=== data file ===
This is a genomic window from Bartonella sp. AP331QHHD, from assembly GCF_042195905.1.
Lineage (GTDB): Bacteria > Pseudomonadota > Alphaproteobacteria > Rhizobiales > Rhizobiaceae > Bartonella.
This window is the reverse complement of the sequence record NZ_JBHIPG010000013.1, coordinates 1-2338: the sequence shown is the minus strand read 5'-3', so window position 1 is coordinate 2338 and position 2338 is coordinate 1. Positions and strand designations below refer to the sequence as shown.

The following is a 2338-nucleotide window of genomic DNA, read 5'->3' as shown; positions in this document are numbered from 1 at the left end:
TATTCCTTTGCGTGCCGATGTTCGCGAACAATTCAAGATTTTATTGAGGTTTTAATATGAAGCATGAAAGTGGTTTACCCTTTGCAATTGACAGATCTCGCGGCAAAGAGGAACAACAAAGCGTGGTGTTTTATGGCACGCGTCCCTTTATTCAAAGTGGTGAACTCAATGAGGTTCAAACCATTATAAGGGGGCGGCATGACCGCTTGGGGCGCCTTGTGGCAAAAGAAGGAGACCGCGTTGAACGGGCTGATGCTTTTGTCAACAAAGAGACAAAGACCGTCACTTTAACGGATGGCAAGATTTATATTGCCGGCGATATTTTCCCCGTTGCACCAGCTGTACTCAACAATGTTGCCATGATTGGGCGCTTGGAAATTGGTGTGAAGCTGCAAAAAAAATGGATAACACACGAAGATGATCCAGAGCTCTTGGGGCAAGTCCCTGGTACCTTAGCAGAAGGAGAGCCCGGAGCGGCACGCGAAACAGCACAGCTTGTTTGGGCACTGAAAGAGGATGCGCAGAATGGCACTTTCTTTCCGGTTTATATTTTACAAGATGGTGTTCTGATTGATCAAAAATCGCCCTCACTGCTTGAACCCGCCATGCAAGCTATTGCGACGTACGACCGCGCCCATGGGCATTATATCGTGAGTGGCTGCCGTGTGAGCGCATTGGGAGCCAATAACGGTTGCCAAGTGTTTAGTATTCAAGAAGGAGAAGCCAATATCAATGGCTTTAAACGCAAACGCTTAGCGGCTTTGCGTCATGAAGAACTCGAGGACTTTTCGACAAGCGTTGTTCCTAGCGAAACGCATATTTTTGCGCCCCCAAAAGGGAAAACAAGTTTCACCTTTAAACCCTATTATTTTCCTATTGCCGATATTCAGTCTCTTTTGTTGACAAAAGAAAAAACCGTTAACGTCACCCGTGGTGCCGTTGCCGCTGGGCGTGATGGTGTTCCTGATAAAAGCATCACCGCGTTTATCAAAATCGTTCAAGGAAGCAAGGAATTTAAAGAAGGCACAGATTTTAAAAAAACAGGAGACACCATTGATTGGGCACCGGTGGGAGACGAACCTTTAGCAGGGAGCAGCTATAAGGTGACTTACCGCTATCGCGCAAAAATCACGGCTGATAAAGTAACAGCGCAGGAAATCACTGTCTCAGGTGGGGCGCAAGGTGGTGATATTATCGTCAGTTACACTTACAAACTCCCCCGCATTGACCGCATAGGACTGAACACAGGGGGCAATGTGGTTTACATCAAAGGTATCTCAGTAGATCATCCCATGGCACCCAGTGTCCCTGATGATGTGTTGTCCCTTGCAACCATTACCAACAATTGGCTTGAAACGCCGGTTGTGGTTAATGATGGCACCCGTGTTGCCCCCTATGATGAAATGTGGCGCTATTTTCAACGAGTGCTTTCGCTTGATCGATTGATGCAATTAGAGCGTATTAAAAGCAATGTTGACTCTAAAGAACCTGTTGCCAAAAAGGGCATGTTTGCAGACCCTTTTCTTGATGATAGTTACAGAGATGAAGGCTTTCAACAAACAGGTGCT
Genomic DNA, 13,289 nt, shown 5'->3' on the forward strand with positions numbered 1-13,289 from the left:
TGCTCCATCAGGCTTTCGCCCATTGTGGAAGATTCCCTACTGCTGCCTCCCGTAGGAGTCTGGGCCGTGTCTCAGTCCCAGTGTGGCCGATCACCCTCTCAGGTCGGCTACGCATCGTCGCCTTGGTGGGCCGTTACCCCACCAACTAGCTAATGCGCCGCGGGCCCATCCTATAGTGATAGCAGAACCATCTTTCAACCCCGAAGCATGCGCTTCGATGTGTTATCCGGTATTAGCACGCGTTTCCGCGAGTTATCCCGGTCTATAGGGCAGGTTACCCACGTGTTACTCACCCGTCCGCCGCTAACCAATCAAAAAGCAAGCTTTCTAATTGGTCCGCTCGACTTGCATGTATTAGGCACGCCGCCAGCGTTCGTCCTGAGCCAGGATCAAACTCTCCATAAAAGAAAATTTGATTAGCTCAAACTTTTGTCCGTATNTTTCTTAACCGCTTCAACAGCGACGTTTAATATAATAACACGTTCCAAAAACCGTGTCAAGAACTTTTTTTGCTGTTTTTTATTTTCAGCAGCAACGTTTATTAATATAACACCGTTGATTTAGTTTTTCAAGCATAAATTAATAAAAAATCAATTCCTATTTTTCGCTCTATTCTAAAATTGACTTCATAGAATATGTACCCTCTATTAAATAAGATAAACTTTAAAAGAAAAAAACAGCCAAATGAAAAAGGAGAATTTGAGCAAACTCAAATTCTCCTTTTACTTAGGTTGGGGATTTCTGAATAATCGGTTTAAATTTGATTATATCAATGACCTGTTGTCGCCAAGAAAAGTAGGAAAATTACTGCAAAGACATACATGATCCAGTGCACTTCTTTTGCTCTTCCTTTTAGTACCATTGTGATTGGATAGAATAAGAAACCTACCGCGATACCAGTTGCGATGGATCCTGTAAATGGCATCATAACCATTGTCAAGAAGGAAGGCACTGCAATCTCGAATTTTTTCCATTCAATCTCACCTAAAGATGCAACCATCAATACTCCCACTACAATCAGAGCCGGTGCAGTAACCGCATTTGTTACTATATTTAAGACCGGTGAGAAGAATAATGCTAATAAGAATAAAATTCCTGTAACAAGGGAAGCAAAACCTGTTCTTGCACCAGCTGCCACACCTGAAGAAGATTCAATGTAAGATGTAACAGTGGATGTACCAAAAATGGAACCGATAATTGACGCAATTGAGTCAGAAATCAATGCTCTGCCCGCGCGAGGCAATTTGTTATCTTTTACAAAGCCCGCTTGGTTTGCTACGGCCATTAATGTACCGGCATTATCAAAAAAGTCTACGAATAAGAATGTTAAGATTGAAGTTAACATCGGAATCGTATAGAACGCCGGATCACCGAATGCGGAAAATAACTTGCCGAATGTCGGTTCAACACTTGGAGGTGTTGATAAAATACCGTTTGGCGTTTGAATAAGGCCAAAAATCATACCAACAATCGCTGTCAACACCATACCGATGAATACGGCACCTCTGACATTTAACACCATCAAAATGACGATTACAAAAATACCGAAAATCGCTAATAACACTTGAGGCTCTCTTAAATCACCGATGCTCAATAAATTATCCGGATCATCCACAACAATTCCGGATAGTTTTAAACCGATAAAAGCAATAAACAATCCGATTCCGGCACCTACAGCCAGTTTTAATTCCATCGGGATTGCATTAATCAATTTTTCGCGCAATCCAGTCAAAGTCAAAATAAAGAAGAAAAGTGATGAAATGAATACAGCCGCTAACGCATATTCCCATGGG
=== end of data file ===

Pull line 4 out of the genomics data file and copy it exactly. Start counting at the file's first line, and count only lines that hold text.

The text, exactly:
The following is a 2338-nucleotide window of genomic DNA, read 5'->3' as shown; positions in this document are numbered from 1 at the left end: